The Yom Kippur War: 40 Years of Survival
43 years ago, the deadliest Arab-Israeli military conflict commenced with a surprise attack, coordinated mainly by Egypt and Syria, on the Israeli occupied territories in Suez and the Golan Heights. The Yom Kippur War would instantly go down in infamy as the bloodiest military confrontation between Israel and its Arab neighbors totaling nearly 53,500 total casualties on all sides involved; compared to 5,500 casualties during the 1967 Six-Day War, and 10,000 casualties during the 1956 Suez Crisis.
A map of the military maneuvers that happened 43 years ago this week. Israel (shown with the blue arrows) began to regain territory by October 10.
Though often overshadowed by its more recognized predecessor, the Six Days War of 1967, the Yom Kippur War would produce arguably more lasting and resounding geopolitical effects and consequences:
• President Nixon seized upon the timely opportunity that this crisis presented in that it allowed the U.S. to gain new allies – namely those states that, as the tide of the war turned increasingly in Israel’s favor, realized that they received nothing substantial from the Soviet Union – and restart the long-stalled Middle East peace process.
In a recently declassified cable to his Secretary of State dated October 20, 1973, President Nixon wrote:
I believe that, beyond a doubt, we are now facing the best opportunity we have had in 15 years to build a lasting peace in the Middle East. I am convinced history will hold us responsible if we let this opportunity slip by… I now consider a permanent Middle East settlement to be the most important final goal to which we must devote ourselves.
As Nixon aide and historian Frank Gannon noted, “[I]t was precisely this kind of multi-dimensional diplomatic chess that was RN’s forte.” His decisive vision ultimately culminated in the signing of the Camp David Accords during the Carter administration in 1979, creating a set of international policies, Henry Kissinger noted at the Nixon Centennial Gala in January 2013, “whose main outlines survive to this day.”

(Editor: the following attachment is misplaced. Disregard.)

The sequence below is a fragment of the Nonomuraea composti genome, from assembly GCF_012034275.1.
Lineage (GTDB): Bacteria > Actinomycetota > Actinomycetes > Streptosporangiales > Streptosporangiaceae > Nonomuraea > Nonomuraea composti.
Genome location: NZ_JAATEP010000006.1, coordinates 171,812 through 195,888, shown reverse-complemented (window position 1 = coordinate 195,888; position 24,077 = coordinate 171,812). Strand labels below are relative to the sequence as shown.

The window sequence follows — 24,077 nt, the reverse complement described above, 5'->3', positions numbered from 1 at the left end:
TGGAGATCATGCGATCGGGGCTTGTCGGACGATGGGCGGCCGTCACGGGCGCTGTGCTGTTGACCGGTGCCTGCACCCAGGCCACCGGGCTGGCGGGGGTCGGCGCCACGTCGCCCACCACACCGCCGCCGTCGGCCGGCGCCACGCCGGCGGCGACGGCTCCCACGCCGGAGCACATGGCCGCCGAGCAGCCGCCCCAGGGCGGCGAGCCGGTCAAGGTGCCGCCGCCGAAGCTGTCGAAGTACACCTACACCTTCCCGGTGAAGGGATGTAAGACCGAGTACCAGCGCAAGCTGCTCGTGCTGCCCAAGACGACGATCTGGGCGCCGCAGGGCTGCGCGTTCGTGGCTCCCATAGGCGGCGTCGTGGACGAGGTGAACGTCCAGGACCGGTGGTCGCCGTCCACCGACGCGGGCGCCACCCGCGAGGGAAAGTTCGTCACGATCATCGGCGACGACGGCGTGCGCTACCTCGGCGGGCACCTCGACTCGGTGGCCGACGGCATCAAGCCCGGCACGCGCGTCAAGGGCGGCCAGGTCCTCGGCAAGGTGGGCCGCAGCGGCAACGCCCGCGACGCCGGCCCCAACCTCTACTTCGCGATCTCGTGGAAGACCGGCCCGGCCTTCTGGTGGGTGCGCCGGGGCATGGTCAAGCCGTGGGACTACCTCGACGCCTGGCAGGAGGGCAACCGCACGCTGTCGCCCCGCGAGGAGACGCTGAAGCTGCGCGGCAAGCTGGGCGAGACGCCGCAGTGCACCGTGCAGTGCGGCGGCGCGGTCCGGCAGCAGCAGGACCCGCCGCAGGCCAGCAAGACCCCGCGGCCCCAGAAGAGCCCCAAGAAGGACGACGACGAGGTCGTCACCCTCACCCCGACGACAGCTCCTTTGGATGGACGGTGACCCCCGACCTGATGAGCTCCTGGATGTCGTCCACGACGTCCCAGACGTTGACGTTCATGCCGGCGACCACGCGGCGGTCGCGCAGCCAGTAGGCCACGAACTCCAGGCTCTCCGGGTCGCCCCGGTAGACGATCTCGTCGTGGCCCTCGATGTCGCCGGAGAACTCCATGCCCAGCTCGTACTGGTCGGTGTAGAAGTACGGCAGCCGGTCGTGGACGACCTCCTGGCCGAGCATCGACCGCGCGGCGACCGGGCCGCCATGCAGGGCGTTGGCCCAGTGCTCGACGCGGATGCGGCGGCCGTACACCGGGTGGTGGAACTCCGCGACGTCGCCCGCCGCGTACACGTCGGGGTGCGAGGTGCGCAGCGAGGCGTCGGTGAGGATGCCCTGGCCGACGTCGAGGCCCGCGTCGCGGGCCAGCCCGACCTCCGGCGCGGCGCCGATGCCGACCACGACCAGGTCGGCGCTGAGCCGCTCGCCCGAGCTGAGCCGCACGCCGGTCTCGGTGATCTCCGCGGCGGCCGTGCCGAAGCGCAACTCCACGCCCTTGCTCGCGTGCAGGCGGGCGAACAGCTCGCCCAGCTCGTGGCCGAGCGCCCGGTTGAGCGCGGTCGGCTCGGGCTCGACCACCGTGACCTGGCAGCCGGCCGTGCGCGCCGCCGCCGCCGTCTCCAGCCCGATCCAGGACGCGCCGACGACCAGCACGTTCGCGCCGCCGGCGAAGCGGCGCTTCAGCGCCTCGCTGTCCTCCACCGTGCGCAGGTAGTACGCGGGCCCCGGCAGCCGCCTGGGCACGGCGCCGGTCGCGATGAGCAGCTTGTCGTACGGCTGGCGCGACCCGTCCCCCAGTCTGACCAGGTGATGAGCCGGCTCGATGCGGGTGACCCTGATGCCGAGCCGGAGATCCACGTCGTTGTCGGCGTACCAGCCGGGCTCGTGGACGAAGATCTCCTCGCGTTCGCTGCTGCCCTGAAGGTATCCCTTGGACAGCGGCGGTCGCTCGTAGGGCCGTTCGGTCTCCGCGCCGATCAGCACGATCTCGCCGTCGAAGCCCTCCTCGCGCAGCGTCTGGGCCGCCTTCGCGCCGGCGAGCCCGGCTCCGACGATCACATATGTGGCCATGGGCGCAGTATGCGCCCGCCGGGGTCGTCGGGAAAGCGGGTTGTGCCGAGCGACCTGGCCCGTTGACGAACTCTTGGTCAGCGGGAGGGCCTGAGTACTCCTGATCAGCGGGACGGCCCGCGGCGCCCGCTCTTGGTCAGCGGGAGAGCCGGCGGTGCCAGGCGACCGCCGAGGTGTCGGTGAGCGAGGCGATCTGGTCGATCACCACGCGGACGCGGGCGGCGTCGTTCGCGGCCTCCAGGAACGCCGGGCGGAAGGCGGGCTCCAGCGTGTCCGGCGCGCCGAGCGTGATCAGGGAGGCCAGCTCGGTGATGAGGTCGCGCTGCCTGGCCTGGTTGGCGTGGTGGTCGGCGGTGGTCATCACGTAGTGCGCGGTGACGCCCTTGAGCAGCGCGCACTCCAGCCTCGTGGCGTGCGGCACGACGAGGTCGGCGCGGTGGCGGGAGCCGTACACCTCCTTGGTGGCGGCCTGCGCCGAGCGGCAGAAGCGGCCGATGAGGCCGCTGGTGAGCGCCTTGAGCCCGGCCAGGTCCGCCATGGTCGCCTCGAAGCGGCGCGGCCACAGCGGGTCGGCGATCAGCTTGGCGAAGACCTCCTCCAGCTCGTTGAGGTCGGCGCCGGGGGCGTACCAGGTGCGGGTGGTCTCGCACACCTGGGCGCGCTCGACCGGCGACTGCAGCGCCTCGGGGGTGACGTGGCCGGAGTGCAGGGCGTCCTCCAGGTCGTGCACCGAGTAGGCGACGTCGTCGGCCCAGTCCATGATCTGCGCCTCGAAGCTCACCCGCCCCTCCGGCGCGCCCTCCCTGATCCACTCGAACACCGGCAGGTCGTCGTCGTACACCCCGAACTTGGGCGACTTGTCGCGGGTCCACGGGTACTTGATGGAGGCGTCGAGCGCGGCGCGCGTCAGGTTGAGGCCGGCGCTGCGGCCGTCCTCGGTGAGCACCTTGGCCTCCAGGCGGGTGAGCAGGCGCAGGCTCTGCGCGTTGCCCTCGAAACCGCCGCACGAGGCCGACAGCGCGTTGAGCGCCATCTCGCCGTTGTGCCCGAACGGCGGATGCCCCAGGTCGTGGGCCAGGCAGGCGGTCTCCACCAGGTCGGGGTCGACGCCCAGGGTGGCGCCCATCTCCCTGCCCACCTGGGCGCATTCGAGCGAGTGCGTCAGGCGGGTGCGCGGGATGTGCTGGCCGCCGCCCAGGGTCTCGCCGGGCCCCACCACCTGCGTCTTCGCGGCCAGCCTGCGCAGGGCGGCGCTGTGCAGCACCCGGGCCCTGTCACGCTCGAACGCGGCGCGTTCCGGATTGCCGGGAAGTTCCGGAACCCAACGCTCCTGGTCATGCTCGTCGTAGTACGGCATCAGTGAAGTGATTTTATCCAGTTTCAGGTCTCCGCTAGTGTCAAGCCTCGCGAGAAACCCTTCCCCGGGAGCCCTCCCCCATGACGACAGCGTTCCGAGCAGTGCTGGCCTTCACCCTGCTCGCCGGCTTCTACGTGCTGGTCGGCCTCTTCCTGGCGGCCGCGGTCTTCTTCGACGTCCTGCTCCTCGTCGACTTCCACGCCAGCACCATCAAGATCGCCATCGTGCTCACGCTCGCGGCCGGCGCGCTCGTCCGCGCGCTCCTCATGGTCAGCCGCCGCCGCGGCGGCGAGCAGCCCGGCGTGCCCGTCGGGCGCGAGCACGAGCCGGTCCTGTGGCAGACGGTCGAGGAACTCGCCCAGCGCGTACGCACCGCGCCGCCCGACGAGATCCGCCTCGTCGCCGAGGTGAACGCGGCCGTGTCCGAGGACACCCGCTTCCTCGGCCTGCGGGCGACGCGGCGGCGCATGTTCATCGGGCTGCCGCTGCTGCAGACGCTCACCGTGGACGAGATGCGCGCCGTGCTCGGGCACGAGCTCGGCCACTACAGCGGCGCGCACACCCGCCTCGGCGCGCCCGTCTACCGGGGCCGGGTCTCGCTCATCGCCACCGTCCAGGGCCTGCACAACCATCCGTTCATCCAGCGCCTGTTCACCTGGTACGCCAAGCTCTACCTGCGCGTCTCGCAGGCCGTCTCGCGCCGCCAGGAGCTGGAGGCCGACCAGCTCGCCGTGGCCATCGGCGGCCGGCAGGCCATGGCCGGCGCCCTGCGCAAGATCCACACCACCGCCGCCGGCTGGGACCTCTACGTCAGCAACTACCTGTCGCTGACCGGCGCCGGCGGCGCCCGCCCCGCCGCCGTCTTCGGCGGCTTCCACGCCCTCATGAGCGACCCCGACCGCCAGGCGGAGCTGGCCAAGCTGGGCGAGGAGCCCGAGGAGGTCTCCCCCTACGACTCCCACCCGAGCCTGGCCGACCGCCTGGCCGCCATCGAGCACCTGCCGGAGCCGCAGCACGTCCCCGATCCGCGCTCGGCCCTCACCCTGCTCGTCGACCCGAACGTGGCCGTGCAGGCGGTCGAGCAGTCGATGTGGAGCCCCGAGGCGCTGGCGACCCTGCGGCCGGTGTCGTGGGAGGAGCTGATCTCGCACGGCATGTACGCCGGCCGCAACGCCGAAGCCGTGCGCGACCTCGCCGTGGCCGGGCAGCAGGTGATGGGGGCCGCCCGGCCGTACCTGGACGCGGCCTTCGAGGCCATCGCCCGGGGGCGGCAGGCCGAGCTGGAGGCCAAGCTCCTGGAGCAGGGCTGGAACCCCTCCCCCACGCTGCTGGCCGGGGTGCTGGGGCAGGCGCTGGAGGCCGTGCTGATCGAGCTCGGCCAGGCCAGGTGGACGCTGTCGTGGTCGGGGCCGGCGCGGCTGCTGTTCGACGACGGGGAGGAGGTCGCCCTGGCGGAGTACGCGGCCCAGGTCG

• The solid defeats of both Egypt and Syria ensured the expulsion of the Soviet Union from the Middle East, all while expanding American influence in the region that continues to the present day.
Egyptian forces cross into the Suez Canal on this day, 43 years ago.
• While the Soviet Union failed to provide at best a solid victory, and at worst a negotiated settlement, for its client states, Egypt turned to the U.S. as an ally, becoming – until 2010 – an important stabilizing force in the region.
• The War represented, too, not the failure of détente, RN’s acclaimed strategy to peacefully coexist with the Soviets, but a knowledge and understanding of its limitations. Even as the Soviet Union was embracing détente and promoting cooperation, it was undermining U.S. interests by actively supplying the Arabs with arms before and during the war. President Nixon wrote about this in his Memoirs:
I evaluated the Soviet behavior during the Mideast crisis not as an example of the failure of détente but as an illustration of its limitations – limitations of which I had always been keenly aware. I told the bipartisan [Congressional] leadership meeting on October 25, “I have never said that Soviets are ‘good guys.’ What I have always said is that we should not enter into unnecessary confrontations with them”… All we can hope from détente is that it will minimize confrontation in marginal areas and provide, at least, alternative possibilities in the major ones.
• Perhaps most importantly, Americans can take comfort in knowing that when Israel’s very survival was on the line, their President – already consumed with overwhelming challenges on the domestic front – took decisive action to ensure Israel’s survival. Not to mention that Prime Minister Golda Meir would for the rest of her life refer to RN as “My President” and credit him with saving her country.
In an artist’s rendering, an M-60 is unloaded from an Air Force cargo plane in Operation Nickel Grass, the Nixon-approved military campaign to resupply Israeli losses.
Nixon biographer and historian Stephen Ambrose wrote about this:
Those were momentous events in world history. Had Nixon not acted so decisively, who can say what would have happened? The Arabs probably would have recovered at least some of the territory they had lost in 1967, perhaps all of it. They might have even destroyed Israel. But whatever the might-have-beens, there is no doubt that Nixon… made it possible for Israel to win, at some risk to his own reputation and at great risk to the American economy. He knew that his enemies… would never give him credit for saving Israel. He did it anyway.
Waging Peace: In June 1974, the President and First Lady visited Egypt, seizing on the Yom Kippur War to reshape the geopolitical landscape.